When you think of the biggest centers in the world for medtech, places like Massachusetts and Minneapolis naturally come to mind. After all, that’s where many of the largest medical device companies—Boston Scientific, Medtronic, and St. Jude Medical, among them—are based.
John Power hails from a completely different cluster. A native of London, Power built his startup company, a medical device maker, Aerogen, in Galway, a city on the West Coast of Ireland with a population of about 80,000. After a variety of twists and turns, Power gained control in a management buyout in 2007. It’s now profitable, and generates $40 million or so per year in revenue selling a vibrating mesh that turns liquid drugs into particles absorbed into the lungs—a drug delivery system used in critically ill patients on ventilators. It’s a modest sum, to be sure, but Power has taken Aerogen from startup to a company with a technology that is used in intensive care units in more than 60 countries around the world.
He also isn’t the only one in Galway with a story like this. That’s because over the past 30-plus years, Galway, historically a farming city, has become home to one of the largest medical device clusters in Europe. That’s owed, in large part, to the Irish government wooing large, multinational companies to the country with grants and tax incentives to set up manufacturing plants and distribution hubs. C.R. Bard got the ball rolling when it set up a plant in Galway in 1982 to manufacture products for coronary and vascular disease. It was later joined by the likes of Boston Scientific, and Medtronic—when it acquired Arterial Vascular Engineering, the company that bought C.R. Bard’s plant. Though others like Covidien (formerly Puritan Bennett), Merit Medical, and Beckman Coulter have joined and established plants of their own, Boston Scientific and Medtronic are now the cluster’s anchors. They employ more than 5,000 people combined. Now, 80 percent of the world’s global stent production now comes out of Ireland, and Galway is a big reason why.
Other elements have come together because of those anchor tenants. Indigenous Irish startup companies began to spring up around the multinational corporations, often led by ex-employees: MedNova, for instance, was founded by a former member of C.R. Bard in 1998; it was acquired by Abbott Laboratories seven years later. A concerted effort began to try to move the industry from just a manufacturing hub to one known for research too. Government initiatives spurred the development of research centers like the Regenerative Medicine Institute and the Galway Medical Devices Centre of Excellence. The National University of Ireland, Galway (NUI Galway) started spinning out startups. Apica Cardiovascular, for instance, one of the startups incubated at NUI Galway, was just bought by Thoratec for $75 million over the summer.
Power is a product of this ecosystem. An engineer by trade, Power came to Galway, where his parents were originally from, in the early 90s to work for Puritan Bennett to develop a new life support ventilator system. That work gave Power both entrée in to the medical devices industry, and a problem to fix. Working on such systems, he saw there’d been little innovation in the delivery of drugs to patients on ventilators for decades.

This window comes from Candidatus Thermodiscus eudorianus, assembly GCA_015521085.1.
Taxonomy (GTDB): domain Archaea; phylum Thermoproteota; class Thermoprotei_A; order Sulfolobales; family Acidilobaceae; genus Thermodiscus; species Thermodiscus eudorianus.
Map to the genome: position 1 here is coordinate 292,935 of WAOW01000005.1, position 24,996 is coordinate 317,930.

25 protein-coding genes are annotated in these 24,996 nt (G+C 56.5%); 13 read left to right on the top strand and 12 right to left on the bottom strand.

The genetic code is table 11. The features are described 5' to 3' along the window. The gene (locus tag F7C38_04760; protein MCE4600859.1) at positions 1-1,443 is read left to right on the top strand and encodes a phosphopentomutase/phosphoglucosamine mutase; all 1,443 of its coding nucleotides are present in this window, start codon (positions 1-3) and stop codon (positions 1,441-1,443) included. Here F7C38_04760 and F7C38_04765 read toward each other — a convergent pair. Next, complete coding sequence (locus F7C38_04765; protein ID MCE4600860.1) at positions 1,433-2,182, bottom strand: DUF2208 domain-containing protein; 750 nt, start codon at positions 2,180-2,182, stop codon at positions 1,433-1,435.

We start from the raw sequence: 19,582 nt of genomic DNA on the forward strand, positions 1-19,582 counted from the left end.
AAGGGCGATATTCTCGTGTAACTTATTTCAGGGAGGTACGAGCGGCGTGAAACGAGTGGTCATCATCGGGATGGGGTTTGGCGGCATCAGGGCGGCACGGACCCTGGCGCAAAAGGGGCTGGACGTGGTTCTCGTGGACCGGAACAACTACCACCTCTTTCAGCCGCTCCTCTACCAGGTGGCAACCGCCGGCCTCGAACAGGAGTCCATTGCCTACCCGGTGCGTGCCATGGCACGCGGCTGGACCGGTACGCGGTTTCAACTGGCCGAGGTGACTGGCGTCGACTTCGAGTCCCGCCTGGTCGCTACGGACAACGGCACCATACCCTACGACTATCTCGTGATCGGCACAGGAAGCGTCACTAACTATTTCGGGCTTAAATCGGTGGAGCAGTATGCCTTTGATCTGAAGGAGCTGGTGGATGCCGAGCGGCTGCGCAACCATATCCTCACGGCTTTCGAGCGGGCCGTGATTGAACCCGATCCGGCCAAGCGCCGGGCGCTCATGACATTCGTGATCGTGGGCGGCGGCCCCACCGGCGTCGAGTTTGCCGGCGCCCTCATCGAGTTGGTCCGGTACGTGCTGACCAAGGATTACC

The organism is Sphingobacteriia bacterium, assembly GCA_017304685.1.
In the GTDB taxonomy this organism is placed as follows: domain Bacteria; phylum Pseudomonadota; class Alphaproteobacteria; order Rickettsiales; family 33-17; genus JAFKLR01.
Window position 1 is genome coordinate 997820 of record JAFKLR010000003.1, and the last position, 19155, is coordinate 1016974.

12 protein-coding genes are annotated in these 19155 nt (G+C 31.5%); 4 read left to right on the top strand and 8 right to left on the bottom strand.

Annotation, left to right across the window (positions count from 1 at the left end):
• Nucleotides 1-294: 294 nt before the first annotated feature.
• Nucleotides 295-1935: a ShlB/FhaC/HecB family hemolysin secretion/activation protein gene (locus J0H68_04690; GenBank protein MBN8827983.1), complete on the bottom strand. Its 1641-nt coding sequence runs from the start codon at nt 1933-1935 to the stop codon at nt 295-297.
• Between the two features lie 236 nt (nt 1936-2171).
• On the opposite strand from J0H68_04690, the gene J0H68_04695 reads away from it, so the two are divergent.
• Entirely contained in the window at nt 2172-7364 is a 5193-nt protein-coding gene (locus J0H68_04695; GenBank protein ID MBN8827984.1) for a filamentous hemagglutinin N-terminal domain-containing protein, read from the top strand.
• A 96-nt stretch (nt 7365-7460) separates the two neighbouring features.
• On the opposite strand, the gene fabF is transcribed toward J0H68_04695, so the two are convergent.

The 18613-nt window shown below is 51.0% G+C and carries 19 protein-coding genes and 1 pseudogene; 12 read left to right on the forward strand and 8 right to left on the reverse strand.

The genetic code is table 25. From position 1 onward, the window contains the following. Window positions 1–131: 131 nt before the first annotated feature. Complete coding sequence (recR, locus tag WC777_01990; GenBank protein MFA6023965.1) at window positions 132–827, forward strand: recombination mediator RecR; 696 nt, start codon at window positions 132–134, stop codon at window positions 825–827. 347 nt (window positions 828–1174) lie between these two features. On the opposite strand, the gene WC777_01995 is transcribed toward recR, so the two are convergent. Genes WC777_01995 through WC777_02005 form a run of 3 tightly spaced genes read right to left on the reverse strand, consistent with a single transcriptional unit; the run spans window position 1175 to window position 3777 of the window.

“I’d always had an interest in looking around the fringes in technology, where you see little mismatches and gaps in technology spaces,” he says. “It’s like going to buy a top-of-the-range BMW and finding that when you’ve got this thing, all it has is a transistor radio.”
Rather than move to California at Puritan Bennett’s request, Power stayed in Galway. He set up a consultancy called Cerus Medical and did some work for companies like Abbott. But in the back of his mind wanted to build a business that could replace that ‘transistor radio’ in ventilators.
Power found a technology he could work with in a company out of Sunnyvale, CA, called Aerogen, which was trying to develop a way to deliver inhalable insulin. He cut a deal to license that technology and optimize it for hospital use, and merged his company with Aerogen a few years later (Power’s entity was then called Aerogen Ireland).
The combined company struggled. It went public in 2000, and the market crashed, taking a number of biotech and medtech companies down with it. The company was sold to Nektar Therapeutics in 2005 for just $32 million. Two years later, Power cut a deal with Nektar to buy out the part of the business he’d been trying to create from Galway—what’s now known as Aerogen—for $10 million. It’s got the product Power envisioned, the OnQ: a dome-shaped aperture plate that effectively filters liquid drugs into tiny, consistently sized droplets that are sprayed into the lungs. It now employs 40 or so people. And Power is eyeing more indigenous growth and thinking of a return to the Nasdaq on the back of his own technology someday.
I spoke with Power about his story, what it’s like to build a company from the western shore of Ireland, and the unique challenges facing medtech entrepreneurs these days. Here are some edited excerpts from our conversation.
Xconomy: What led you to start up a company in Galway?
John Power: I moved back here because I used to be here every year and all my family connections were here. It was really for personal reasons; it wasn’t for any other reason.
X: What was the entrepreneurial scene like when you came here?
JP: The access to funding and all those things—we didn’t have any of that really. Ireland did not have much of a history of product design of any sort. It was manufacturing. Some auto manufacturing had been in the country for a while, but really the tech side started when … Next Page »